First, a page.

Federal workers to Congress: Hands off Social Security!


Federal workers staged lunch-break demonstrations at three locations in the Twin Cities metro area Thursday, warning the public about potential cuts to the Social Security Administration and their impact on middle class Americans. The American Federation of Government Employees organized the demonstrations across the country in response to news that the so-called Super Committee, 12 members of Congress charged with engineering $1.5 trillion in deficit reduction over the next decade, is eyeing an overhaul of the Social Security Administration.

Sharon Schwartz, AFGE Local 3129’s representative in St. Paul, said many of the changes under consideration would be bad for the agency’s workers – and worse for the seniors, families and disabled people who depend on Social Security.

“This is an assault on the very fabric of Social Security,” Schwartz said. “There’s no doubt in my mind that in the long run some of these proposals are meant to replace Social Security. This is a betrayal of the public trust.”

AFGE members and other workers rallied in support of preserving Social Security. (Photo by Michael Moore)

Social Security currently has $2.7 trillion in surplus funds – enough to pay benefits owed through 2037. With minor changes to eligibility or funding formulas, Schwartz said, the agency “easily” could become solvent through 2087.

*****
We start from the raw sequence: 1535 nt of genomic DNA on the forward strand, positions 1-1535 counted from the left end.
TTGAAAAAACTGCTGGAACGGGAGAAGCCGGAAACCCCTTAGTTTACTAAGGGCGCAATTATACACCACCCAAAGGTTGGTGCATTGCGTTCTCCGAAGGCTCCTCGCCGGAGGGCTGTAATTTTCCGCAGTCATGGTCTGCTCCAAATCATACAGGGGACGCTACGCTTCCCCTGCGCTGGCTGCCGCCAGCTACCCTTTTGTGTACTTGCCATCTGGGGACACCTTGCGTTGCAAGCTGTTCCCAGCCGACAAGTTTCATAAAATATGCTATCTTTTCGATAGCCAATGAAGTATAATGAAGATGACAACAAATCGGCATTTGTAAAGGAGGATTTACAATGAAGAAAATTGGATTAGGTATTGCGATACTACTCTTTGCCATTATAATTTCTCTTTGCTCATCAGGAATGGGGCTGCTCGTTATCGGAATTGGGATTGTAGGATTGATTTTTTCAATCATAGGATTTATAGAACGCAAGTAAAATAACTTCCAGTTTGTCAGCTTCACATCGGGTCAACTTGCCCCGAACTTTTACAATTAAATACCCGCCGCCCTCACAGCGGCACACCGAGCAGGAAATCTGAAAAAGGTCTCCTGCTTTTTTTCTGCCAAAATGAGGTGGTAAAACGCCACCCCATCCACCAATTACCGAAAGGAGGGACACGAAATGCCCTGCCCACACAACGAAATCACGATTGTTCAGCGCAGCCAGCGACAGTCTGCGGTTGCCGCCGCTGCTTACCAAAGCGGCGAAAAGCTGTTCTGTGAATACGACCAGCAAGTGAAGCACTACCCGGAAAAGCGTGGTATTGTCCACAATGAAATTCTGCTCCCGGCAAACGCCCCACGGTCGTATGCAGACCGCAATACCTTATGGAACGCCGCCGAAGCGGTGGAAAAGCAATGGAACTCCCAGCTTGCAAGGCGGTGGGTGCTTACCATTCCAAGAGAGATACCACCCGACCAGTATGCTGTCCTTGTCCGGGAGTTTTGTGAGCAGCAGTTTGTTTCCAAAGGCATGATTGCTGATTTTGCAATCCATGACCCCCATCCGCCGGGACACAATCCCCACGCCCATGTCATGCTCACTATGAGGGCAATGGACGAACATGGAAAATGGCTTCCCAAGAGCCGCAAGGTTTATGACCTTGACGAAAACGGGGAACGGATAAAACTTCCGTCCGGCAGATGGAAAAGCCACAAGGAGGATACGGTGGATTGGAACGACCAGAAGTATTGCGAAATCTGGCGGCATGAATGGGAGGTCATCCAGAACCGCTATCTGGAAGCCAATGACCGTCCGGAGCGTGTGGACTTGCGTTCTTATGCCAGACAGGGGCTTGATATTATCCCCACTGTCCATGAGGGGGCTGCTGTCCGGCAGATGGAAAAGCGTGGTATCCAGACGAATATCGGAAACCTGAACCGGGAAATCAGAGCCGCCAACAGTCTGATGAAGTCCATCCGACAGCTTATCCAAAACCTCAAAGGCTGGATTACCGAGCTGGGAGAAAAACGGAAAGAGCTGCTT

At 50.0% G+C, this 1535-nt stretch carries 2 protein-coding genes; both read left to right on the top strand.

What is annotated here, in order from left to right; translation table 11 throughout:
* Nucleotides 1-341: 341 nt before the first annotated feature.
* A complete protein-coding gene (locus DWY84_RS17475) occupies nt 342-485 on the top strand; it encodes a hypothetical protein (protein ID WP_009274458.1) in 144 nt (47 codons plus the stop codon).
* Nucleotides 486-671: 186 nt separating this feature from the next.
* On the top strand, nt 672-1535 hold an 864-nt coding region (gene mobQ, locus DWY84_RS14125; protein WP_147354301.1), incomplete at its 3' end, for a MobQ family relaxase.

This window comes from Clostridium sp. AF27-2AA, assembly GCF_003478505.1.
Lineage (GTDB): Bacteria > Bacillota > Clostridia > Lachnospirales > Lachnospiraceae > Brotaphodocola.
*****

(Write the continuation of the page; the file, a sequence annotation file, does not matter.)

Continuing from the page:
Since Social Security is not contributing to the nation’s deficit spending, workers say, it should not be part of the deficit-reduction talks. But members of the Super Committee see things differently.

Among the changes being considered:

  • Reducing the cost-of-living adjustment for beneficiaries.
  • Raising the retirement age to 69.
  • Closing Social Security offices across the country.

Already, the Social Security Administration has begun bracing for a 10 percent across-the-board cut in funding. Congress has until Dec. 23 to enact the Super Committee’s deficit-reduction proposal; otherwise it triggers $1.2 trillion in federal spending cuts that would hit the agency hard.

Steve Hansen, who works in the St. Paul offices, said he and other workers have been told positions may be eliminated and remaining workers could be furloughed up to 24 days next year.

“We want to be able to serve the people of the United States and these cuts would threaten that opportunity,” Hansen said. “We’re already stretched pretty thin as it is. It’s hard to keep up, to provide the level of service people really deserve.”

Michael Moore edits The Union Advocate, the official publication of the St. Paul Regional Labor Federation.